School ended in mid May, and the way the school year should end, with a picnic. The school picnic was the last of the Big Three of social life at Oak Grove School; the Basket Social in October, the Christmas Program, and the May End-of-Year Picnic.
Cars pulled in about eleven o’clock in the morning. Late enough for everyone to have gone to church and early enough that the pot luck lunch (we called it dinner) would be ready by noon. Cars parked out on the side of the road. Cars couldn’t park on school ground as much of the school grounds taken up by softball field that was sure to be used.
The women did all the work, as they usually do. They set up some long tables inside the school. Hot food dishes, some in electric cookers, potato salad, beans, hot dogs, homemade bread, crackers, and pickles.
There was a grand assortment of desserts, pies, cakes, tarts, brownies. The call was made, “dinner is ready” and the men start through the line, both sides of the table, then the kids, then the women. Women hang back, helping, making last minute adjustments, providing items forgotten.
A short program that honors the eighth grade graduates. They will be going on to Seneca High School. Most will complete high school, a few will drop out at age 16. Compulsory education in Wisconsin was age 16 at the time. Some are needed on the farm.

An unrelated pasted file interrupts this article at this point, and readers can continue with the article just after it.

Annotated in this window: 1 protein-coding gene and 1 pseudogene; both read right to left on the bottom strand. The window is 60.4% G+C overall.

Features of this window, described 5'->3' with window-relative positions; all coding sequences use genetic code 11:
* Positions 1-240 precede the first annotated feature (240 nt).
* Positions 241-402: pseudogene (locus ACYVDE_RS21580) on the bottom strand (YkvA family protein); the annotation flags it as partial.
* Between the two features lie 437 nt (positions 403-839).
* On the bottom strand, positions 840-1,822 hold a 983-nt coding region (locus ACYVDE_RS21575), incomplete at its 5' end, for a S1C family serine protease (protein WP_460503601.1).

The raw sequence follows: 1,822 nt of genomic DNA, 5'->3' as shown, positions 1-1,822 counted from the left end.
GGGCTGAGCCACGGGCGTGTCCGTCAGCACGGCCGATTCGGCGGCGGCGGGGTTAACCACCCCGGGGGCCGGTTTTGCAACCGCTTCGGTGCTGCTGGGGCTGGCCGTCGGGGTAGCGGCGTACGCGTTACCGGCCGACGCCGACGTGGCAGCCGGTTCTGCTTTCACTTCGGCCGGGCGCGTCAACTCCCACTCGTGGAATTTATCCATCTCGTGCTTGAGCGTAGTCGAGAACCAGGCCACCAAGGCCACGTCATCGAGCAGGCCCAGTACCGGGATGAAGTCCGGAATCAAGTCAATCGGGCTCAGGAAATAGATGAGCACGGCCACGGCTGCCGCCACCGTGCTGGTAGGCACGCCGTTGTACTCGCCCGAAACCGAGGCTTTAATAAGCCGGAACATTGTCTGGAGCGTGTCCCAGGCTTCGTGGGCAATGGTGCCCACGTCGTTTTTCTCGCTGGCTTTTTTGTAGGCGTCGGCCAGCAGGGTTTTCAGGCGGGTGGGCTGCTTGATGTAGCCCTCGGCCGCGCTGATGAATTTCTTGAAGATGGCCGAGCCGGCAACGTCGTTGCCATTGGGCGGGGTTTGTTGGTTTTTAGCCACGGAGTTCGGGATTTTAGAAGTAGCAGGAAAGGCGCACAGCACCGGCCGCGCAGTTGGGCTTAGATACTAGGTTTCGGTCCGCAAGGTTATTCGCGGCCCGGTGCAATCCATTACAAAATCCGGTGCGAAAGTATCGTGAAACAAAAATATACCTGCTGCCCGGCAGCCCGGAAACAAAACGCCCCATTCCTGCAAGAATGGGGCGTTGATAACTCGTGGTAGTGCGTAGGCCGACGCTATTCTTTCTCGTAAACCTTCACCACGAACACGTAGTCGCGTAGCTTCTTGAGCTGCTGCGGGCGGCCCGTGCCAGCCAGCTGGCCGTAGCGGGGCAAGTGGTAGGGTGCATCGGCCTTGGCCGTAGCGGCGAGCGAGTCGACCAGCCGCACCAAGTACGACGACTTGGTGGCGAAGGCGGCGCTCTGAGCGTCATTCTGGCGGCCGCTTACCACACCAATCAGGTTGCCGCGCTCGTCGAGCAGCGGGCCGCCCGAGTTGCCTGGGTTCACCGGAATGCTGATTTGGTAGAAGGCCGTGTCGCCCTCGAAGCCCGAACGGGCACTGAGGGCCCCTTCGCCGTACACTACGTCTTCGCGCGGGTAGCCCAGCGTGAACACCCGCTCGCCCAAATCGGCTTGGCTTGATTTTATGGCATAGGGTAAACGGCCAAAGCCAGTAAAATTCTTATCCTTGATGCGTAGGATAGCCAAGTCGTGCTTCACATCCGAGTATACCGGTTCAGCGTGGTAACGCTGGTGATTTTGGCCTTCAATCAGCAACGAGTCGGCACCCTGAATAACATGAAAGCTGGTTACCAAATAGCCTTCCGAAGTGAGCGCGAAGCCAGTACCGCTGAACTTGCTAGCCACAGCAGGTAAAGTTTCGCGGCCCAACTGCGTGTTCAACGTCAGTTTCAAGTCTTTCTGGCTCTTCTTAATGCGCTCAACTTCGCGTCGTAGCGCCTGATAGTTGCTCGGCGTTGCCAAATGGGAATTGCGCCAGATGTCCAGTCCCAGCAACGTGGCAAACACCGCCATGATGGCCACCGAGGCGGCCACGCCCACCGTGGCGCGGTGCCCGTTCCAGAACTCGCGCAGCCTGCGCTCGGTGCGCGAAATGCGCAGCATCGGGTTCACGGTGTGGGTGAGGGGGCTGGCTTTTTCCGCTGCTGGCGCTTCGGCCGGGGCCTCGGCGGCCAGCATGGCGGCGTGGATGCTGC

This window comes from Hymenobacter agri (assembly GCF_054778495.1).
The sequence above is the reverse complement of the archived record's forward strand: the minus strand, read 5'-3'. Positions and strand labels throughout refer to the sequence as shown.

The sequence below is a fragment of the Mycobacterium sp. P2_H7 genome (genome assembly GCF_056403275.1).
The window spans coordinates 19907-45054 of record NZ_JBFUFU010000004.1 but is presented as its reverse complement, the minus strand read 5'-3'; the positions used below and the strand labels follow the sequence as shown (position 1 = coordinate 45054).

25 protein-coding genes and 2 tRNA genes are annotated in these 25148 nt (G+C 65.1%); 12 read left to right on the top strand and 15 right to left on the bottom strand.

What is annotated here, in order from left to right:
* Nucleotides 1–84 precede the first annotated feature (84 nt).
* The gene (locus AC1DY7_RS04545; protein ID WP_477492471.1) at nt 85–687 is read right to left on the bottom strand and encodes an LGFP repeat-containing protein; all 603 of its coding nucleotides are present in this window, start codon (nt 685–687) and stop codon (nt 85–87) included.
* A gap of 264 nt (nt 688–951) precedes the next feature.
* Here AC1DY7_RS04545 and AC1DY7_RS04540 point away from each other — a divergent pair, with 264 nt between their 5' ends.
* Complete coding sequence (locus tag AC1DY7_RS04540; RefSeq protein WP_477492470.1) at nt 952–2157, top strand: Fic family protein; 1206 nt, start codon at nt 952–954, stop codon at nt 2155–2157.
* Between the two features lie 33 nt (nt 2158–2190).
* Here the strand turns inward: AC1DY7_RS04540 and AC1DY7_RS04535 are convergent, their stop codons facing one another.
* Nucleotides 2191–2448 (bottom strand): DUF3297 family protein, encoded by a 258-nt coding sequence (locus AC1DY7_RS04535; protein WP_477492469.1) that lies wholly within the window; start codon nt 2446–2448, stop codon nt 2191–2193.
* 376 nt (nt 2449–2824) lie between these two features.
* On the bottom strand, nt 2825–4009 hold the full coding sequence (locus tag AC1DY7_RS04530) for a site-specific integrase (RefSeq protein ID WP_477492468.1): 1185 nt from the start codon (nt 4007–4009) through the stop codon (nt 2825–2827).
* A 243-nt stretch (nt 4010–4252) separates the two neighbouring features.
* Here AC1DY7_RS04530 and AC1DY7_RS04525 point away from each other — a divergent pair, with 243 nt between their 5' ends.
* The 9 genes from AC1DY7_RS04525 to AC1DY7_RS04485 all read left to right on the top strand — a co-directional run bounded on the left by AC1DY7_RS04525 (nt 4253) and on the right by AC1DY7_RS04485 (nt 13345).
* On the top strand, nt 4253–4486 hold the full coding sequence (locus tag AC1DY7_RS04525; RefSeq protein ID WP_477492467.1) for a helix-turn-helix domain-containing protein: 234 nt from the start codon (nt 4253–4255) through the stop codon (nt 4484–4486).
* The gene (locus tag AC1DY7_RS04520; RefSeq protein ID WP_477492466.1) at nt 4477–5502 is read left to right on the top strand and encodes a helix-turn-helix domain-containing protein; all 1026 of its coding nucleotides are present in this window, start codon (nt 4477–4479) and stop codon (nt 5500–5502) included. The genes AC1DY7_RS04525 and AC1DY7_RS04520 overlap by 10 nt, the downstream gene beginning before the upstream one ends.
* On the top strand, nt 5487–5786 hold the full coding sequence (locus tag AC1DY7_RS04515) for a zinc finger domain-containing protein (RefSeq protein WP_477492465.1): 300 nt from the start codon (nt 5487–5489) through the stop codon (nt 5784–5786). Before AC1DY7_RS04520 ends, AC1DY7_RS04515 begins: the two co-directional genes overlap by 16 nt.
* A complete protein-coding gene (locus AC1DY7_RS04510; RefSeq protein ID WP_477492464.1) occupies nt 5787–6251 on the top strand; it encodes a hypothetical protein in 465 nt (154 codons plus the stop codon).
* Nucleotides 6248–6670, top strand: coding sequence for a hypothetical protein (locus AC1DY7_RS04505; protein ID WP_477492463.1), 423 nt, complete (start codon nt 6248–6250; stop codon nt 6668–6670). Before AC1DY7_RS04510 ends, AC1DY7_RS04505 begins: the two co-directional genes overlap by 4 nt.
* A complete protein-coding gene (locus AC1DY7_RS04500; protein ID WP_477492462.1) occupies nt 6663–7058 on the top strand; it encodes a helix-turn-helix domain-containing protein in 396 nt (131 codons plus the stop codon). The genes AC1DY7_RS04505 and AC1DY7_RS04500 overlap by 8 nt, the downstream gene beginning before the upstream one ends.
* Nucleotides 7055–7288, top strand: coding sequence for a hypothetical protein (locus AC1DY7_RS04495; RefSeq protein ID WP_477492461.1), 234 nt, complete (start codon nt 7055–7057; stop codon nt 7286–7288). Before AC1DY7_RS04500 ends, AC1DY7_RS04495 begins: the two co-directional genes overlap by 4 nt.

The games begin. Boys and men will play softball. No choosing of sides, like we kids going to school. Somebody says, “Me, Junior, Phillip, Bill, will be on one team, and Lawrence, Virgil, Bob, Donald you be on the other team. Some of the younger men, single or married, some in high school, some drop-outs go with one team of the other, glancing around, silently counting to see which team doesn’t have enough players or too many players. They would try to keep the teams somewhat even in numbers.
Players move to whatever position on the field is not covered. This is very informal softball, no hard rivalry here. Don’t even keep score. A long fly ball home run over into Mickelson cow pasture is oohed and aahed and cheered by both sides. Some of those young farmers have built up powerful muscles over the years.
The older men sit and talk farming, perhaps a smattering of national or international politics. “I hear the Mezera farm on Dixon Ridge is for sale, how much they’re asking?” Two or three opinions or prices via gossip.
“Andy Petersen raised his gas price to 19 cents a gallon, can you believe that, pretty soon a man can’t make a living on the farm, I’m keeping my horses.” There are nods of agreement. Andy Petersen delivered tractor gas to farmers all over Crawford County.
“Those damn Russians aren’t getting out of Europe like they said they would. There’s trouble ahead with those Commies.” A few amens follow.
The talk continues; a new tractor, fences need fixing, how do the crops look, anyone put up hay yet, a neighbor turned 95 last week a result of a couple shots of whiskey every night, it is generally agreed, the Lutheran Church is getting a new pastor and the hope is that his sermons will tighten up a bit, less than the 20 minutes they have been having.